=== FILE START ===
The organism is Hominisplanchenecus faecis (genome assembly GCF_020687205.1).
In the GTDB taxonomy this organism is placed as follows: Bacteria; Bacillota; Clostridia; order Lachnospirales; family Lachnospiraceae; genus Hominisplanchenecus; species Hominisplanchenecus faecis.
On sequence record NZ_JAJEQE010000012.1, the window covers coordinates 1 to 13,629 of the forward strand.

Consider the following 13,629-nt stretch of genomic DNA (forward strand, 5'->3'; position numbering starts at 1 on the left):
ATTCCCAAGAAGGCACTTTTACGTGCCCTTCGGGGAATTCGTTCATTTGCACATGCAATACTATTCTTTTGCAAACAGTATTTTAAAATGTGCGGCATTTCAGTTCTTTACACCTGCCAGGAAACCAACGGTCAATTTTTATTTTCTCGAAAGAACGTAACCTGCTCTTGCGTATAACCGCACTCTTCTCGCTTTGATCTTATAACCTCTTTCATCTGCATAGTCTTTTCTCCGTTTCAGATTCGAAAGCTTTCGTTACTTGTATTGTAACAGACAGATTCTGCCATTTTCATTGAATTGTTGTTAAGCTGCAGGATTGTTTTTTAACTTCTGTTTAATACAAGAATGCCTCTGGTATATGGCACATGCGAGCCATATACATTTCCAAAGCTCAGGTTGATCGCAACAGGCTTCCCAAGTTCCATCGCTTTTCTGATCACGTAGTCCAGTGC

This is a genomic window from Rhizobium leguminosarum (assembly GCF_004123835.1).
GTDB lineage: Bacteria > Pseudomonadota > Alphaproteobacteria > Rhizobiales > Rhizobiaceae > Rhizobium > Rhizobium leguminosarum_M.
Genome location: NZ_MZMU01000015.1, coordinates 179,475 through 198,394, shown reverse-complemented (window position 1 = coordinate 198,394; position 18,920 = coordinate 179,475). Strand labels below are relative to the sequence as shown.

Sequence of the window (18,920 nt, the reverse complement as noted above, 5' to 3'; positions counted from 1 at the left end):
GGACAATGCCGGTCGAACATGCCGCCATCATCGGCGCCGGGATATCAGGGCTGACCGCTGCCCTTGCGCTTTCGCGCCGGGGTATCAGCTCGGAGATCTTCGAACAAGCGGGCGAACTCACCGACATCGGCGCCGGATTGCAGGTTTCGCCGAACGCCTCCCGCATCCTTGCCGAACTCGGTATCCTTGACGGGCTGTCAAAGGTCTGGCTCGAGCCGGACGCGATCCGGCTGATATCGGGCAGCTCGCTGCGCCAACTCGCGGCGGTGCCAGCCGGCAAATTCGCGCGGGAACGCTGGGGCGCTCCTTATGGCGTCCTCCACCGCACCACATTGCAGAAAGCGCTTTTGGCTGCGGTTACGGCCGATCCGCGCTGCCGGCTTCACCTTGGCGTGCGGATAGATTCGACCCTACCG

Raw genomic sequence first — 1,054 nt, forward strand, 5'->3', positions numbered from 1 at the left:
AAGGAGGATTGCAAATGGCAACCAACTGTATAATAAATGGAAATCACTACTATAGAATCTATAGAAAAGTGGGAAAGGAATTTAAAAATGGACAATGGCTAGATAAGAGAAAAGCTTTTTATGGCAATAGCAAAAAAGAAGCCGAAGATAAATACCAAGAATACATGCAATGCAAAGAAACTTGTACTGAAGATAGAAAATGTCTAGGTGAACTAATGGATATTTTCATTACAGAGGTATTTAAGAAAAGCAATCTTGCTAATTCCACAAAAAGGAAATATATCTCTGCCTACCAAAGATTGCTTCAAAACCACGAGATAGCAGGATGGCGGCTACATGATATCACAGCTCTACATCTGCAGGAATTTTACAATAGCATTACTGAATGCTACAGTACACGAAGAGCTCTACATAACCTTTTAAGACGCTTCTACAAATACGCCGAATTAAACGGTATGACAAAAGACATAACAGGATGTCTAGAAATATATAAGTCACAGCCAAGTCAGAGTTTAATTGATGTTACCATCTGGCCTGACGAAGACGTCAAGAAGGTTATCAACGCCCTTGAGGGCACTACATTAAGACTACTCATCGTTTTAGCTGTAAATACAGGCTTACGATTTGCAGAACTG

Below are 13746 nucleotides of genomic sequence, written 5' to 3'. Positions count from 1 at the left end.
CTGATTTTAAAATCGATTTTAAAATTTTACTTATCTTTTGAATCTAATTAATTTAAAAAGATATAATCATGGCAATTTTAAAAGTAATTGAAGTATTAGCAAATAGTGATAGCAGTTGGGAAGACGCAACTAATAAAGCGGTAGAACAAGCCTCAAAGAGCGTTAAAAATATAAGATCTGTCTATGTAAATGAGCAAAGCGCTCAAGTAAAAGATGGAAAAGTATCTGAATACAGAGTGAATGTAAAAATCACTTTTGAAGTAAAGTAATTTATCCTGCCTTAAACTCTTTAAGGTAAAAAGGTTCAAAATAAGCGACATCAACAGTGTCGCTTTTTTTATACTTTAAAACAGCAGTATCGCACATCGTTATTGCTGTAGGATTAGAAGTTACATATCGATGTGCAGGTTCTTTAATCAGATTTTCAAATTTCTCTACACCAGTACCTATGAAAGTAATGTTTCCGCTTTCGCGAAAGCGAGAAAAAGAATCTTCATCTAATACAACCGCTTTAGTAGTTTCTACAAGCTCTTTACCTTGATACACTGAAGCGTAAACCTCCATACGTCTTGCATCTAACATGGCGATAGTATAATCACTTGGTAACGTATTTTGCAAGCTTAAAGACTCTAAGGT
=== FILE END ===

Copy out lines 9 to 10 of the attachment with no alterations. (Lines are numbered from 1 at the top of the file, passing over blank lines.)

Sequence of the window (18,920 nt, the reverse complement as noted above, 5' to 3'; positions counted from 1 at the left end):
GGACAATGCCGGTCGAACATGCCGCCATCATCGGCGCCGGGATATCAGGGCTGACCGCTGCCCTTGCGCTTTCGCGCCGGGGTATCAGCTCGGAGATCTTCGAACAAGCGGGCGAACTCACCGACATCGGCGCCGGATTGCAGGTTTCGCCGAACGCCTCCCGCATCCTTGCCGAACTCGGTATCCTTGACGGGCTGTCAAAGGTCTGGCTCGAGCCGGACGCGATCCGGCTGATATCGGGCAGCTCGCTGCGCCAACTCGCGGCGGTGCCAGCCGGCAAATTCGCGCGGGAACGCTGGGGCGCTCCTTATGGCGTCCTCCACCGCACCACATTGCAGAAAGCGCTTTTGGCTGCGGTTACGGCCGATCCGCGCTGCCGGCTTCACCTTGGCGTGCGGATAGATTCGACCCTACCG